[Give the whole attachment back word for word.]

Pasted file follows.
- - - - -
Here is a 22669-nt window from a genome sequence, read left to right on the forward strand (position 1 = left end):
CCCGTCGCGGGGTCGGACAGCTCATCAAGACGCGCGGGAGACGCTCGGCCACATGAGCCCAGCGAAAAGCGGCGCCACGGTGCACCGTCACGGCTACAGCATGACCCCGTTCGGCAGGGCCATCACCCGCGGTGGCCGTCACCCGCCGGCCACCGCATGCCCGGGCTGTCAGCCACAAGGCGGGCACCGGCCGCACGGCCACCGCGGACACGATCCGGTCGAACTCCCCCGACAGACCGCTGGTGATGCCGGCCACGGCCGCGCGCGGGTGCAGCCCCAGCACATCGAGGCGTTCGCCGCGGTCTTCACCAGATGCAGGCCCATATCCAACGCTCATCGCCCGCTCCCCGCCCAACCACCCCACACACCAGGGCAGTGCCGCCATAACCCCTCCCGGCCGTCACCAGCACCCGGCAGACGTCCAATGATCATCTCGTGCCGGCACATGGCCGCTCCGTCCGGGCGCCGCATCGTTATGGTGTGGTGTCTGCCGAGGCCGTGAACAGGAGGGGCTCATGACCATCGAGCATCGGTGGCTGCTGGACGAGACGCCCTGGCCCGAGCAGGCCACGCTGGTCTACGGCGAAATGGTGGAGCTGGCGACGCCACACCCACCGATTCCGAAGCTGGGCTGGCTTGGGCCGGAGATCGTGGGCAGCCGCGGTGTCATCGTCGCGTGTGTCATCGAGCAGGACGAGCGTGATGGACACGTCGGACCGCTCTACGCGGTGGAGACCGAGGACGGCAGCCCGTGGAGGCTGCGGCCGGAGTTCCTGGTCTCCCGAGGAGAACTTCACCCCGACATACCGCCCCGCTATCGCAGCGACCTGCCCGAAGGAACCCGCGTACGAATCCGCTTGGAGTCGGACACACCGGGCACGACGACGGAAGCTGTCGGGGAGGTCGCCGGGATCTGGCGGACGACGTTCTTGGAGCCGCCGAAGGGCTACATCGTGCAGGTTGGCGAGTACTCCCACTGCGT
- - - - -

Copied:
Here is a 22669-nt window from a genome sequence, read left to right on the forward strand (position 1 = left end):
CCCGTCGCGGGGTCGGACAGCTCATCAAGACGCGCGGGAGACGCTCGGCCACATGAGCCCAGCGAAAAGCGGCGCCACGGTGCACCGTCACGGCTACAGCATGACCCCGTTCGGCAGGGCCATCACCCGCGGTGGCCGTCACCCGCCGGCCACCGCATGCCCGGGCTGTCAGCCACAAGGCGGGCACCGGCCGCACGGCCACCGCGGACACGATCCGGTCGAACTCCCCCGACAGACCGCTGGTGATGCCGGCCACGGCCGCGCGCGGGTGCAGCCCCAGCACATCGAGGCGTTCGCCGCGGTCTTCACCAGATGCAGGCCCATATCCAACGCTCATCGCCCGCTCCCCGCCCAACCACCCCACACACCAGGGCAGTGCCGCCATAACCCCTCCCGGCCGTCACCAGCACCCGGCAGACGTCCAATGATCATCTCGTGCCGGCACATGGCCGCTCCGTCCGGGCGCCGCATCGTTATGGTGTGGTGTCTGCCGAGGCCGTGAACAGGAGGGGCTCATGACCATCGAGCATCGGTGGCTGCTGGACGAGACGCCCTGGCCCGAGCAGGCCACGCTGGTCTACGGCGAAATGGTGGAGCTGGCGACGCCACACCCACCGATTCCGAAGCTGGGCTGGCTTGGGCCGGAGATCGTGGGCAGCCGCGGTGTCATCGTCGCGTGTGTCATCGAGCAGGACGAGCGTGATGGACACGTCGGACCGCTCTACGCGGTGGAGACCGAGGACGGCAGCCCGTGGAGGCTGCGGCCGGAGTTCCTGGTCTCCCGAGGAGAACTTCACCCCGACATACCGCCCCGCTATCGCAGCGACCTGCCCGAAGGAACCCGCGTACGAATCCGCTTGGAGTCGGACACACCGGGCACGACGACGGAAGCTGTCGGGGAGGTCGCCGGGATCTGGCGGACGACGTTCTTGGAGCCGCCGAAGGGCTACATCGTGCAGGTTGGCGAGTACTCCCACTGCGT